GBGA Launches Second Challenge To Controversial UK Gambling Law
The Gibraltar Betting and Gaming Association has launched a secondary challenge to the controversial UK Gambling (Licensing and Advertising) Act, focusing on the point of consumption tax, after having their initial challenge dismissed by the London High Court.
While the first challenge by Gibraltar’s regulator was focused on the Act itself, the new challenge will demand a judicial review of the point of consumption tax which is a tax issue as opposed to a licensing issue and therefore subject to separate legal procedures.
The point of consumption tax, brought forward by the UK Gambling Commission, will introduce a 15 percent duty on all online casinos, online poker rooms and sportsbooks that wish to engage with the British market, all of whom, must also be licensed and regulated in the United Kingdom.
The GBGA will once again make the argument that the new legislation is unlawful, as the new POC tax will breach Article 56 of the Treaty on the Functioning of the European Union. The section of the treaty that pertains to the free movement of trade across borders between EU member states.
“This tax is a restriction on the provisions of services,” said a spokesperson for the GBGA. “There are no equivalent precedents of the UK Government seeking to tax entities abroad in respect of the provision of services in the [United Kingdom] without going through the appropriate route of seeking harmonization through the EU. This is incompatible with Article 56.”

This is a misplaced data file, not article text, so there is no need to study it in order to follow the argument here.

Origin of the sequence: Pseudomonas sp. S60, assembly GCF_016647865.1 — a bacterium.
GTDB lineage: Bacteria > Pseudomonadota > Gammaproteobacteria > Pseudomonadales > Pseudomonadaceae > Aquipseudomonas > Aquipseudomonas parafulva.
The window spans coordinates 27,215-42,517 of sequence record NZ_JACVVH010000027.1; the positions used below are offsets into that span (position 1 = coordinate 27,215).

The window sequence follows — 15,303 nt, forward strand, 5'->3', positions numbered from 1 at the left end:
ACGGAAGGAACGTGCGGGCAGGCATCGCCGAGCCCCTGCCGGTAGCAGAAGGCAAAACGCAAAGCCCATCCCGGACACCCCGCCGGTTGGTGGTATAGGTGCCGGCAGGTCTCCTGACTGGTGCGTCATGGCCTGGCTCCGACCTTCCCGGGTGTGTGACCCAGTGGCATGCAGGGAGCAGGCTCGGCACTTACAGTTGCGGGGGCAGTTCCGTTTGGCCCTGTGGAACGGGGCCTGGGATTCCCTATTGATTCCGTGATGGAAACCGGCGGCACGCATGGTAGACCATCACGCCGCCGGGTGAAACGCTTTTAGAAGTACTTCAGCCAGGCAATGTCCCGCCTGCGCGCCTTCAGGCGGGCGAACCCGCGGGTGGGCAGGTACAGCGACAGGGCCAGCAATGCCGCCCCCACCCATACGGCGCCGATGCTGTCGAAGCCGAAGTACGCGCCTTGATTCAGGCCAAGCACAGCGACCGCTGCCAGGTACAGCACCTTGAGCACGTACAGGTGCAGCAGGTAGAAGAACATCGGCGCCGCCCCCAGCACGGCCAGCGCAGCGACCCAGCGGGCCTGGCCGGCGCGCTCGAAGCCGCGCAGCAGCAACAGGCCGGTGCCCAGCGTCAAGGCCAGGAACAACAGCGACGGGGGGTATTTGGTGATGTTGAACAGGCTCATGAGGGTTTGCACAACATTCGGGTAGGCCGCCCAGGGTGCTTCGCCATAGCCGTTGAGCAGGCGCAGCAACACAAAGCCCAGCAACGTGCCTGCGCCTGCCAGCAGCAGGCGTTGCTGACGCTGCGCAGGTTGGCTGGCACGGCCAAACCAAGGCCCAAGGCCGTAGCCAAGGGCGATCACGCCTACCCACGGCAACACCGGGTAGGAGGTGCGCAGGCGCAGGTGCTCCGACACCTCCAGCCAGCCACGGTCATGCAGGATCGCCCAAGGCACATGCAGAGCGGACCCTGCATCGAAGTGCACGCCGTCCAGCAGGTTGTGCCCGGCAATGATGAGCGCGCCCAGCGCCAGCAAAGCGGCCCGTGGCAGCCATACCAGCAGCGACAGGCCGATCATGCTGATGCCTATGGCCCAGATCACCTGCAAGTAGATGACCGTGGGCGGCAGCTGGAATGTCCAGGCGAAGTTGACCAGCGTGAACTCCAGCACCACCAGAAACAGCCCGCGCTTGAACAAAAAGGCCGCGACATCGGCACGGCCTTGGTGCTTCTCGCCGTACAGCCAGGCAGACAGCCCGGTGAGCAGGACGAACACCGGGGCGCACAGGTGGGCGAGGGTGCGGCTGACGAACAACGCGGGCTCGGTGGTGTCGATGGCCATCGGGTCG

The UK Government has made the assertion that rogue operators are to blame and that the new regime is a way to protect customers. However, the GBGA has said that it will have the opposite effect and drive players in the United Kingdom towards ‘rogue operators’.
“If responsible foreign operators are forced to raise prices (i.e. offer less favorable odds or a high rake), it is inevitable that many customers will move to companies with no regulation and lower overheads. Rogue operators will be beyond [the] reach of the UK law and consumers will face increased risks of fraud, non-payment and abuse.”
The GBGA has also made the argument that its position against the POC tax has been strengthened by the judgment made by the High Court. If any EU member state were to restrict trade and be in breach of Article 56, it would need to have extremely valid reasons for doing so.
While the High Court Judge, Nicholas Green, had rejected the arguments against the new licensing gambling and licensing laws, he did state that the swelling of Government coffers is not a justifiable reason to breach Article 56. This is, the GBGA hopes, the proverbial smoking gun, as the new regime is not, based on statements made by Judge Nicholas Green, a way to protect the customers and therefore is only there to increase revenue, rendering it illegal.
“The fact is that this tax regime has no legitimate purpose,” the GBGA has said.
“Moreover, the tax is discriminatory. European law supports our position. The Government says this tax ensures ‘respect for fiscal sovereignty’ and is essential for the ‘coherence of UK tax authority’. We believe this means their real aim is to ensure that UK operators in this market are favored, at the expense of law-abiding and responsible operators outside of the UK.”
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